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WSPA celebrates better future for India’s bears

Nov 26, 2012

An ex-dancing sloth bear rests inside a cement pipe at a dancing bear sanctuary in Bilaspur, India.

WSPA’s 17 years of bear protection work in India and our part in ending the cruelty of bear dancing was recognized by the Indian government today, as it announced a national action plan to safeguard bears.

The government worked with WSPA and other leading global and national organizations to create the comprehensive National Bear Conservation and Welfare Action Plan, designed to prevent cruelty to bears and protect wild populations.

WSPA Chief Executive Mike Baker praised the move: “It is inspiring to see that animals matter to people in India. We know that animals also matter to the planet – protecting them is vital to any successful response to the biggest issues of our time, from disasters and climate change, to stable food supplies and good health.”

Putting bears in their place

The national plan elevates India’s bears to their rightful place as treasured wild animals, alongside tigers and elephants.

It will be welcomed by the public: according to research unveiled by WSPA India today, 84 percent of Indians believe preventing cruelty to wild animals is important.

Within its broad powers, the plan will help prevent the re-emergence of bear dancing – a cruelty that begins with the poaching of cubs and which has been the focus of WSPA’s work in India for nearly 20 years.

It is a suffering that WSPA and the Wildlife Trust of India - and our supporters - are proud to have played a significant role in ending, in part by working with forestry officials to provide anti-poaching training to over 400 government forestry staff and volunteers who can now protect bears in the wild.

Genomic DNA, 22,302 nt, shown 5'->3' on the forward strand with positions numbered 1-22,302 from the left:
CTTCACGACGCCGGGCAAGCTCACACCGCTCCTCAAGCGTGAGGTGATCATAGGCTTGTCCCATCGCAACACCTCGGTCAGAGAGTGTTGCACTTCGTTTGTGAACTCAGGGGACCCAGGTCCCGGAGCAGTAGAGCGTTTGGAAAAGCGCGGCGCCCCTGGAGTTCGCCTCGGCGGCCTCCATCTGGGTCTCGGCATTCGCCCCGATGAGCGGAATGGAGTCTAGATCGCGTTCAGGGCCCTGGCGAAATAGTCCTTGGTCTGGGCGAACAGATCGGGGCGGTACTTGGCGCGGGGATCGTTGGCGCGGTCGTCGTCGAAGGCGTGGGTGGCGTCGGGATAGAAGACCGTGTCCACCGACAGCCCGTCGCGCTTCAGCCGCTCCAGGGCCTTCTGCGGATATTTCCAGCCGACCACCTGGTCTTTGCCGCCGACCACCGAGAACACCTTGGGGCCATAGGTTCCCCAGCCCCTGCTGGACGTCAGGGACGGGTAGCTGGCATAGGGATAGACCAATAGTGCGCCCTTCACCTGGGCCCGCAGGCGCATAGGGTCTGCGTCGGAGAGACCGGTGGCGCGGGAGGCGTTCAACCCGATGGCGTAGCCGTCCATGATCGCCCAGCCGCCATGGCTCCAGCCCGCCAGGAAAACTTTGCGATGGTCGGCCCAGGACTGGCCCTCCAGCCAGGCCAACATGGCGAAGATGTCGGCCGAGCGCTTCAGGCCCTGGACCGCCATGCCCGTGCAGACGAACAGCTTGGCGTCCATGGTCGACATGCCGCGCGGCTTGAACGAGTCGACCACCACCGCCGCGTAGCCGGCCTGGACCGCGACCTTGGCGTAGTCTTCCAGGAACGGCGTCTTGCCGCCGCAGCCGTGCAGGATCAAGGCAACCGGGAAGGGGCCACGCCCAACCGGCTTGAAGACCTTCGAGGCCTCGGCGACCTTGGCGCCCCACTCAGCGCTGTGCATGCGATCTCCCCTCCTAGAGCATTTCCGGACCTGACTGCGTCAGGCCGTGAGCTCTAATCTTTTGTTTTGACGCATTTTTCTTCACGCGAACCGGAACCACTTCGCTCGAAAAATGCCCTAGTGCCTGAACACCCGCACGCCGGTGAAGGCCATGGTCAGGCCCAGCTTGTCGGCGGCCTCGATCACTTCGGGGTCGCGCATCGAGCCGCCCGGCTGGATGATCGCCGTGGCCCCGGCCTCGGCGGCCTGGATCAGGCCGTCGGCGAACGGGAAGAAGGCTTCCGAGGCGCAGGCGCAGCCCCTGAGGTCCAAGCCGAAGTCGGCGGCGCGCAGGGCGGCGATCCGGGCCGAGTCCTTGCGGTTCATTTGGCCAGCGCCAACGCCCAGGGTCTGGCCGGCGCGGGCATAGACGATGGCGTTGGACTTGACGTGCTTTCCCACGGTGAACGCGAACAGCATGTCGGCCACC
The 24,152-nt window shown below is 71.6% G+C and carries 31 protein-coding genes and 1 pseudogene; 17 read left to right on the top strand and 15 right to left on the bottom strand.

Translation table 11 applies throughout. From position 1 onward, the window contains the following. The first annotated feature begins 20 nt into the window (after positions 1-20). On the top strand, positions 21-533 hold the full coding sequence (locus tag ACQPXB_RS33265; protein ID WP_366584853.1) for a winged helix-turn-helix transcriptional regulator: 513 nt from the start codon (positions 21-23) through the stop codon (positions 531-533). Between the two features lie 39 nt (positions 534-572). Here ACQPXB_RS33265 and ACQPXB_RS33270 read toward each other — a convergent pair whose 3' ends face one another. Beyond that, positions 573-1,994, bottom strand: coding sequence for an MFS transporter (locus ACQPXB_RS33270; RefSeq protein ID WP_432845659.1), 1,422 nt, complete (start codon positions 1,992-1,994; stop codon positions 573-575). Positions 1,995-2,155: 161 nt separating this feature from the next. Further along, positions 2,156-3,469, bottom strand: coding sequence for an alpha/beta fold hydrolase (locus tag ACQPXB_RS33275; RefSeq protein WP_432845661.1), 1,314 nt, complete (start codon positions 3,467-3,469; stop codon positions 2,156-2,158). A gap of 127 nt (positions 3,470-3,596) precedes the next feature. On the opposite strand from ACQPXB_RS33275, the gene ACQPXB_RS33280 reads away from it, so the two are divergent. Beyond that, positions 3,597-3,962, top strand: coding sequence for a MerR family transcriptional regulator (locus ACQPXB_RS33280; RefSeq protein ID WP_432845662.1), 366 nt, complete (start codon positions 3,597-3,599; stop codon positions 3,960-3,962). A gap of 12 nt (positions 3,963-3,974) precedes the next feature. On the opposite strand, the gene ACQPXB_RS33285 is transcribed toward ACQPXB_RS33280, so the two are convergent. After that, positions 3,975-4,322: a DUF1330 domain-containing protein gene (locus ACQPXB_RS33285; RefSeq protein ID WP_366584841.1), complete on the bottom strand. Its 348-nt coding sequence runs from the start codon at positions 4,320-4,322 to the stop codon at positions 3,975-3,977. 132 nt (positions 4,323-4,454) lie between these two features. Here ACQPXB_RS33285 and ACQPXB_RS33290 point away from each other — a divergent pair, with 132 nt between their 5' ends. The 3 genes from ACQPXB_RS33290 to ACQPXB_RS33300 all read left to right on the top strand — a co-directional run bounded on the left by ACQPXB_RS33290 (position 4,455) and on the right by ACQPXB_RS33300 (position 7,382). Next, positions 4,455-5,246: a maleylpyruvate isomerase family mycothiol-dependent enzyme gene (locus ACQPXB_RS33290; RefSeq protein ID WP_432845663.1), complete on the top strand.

A success story for bears and people

With the government backing bears, WSPA is announcing the completion of our successful alternative livelihoods programme, run in partnership with the Wildlife Trust of India.

This sustainable approach assisted Kalandars – traditional dancing bear owners – to identify new livelihoods and to establish stable incomes, send their children to school and turn their backs on animal cruelty for good. Watch the wonderful stories of Sher, Aslam, Mohammed and Aziz >>

Now nearly 400 bears rescued from lives ‘of dancing’ are receiving world-class, life-long care for their physical and mental scars in centers managed by Wildlife SOS, International Animal Rescue and Free the Bears, in partnership with the Indian government.

You can continue to help

  • Share the good news about bears -- forward this story or post on Facebook.
  • Watch and share the full-length A Dance to Forget documentary.
  • Help WSPA to keep going with their important work in other parts of Asia to free bears from cruelty and exploitation.
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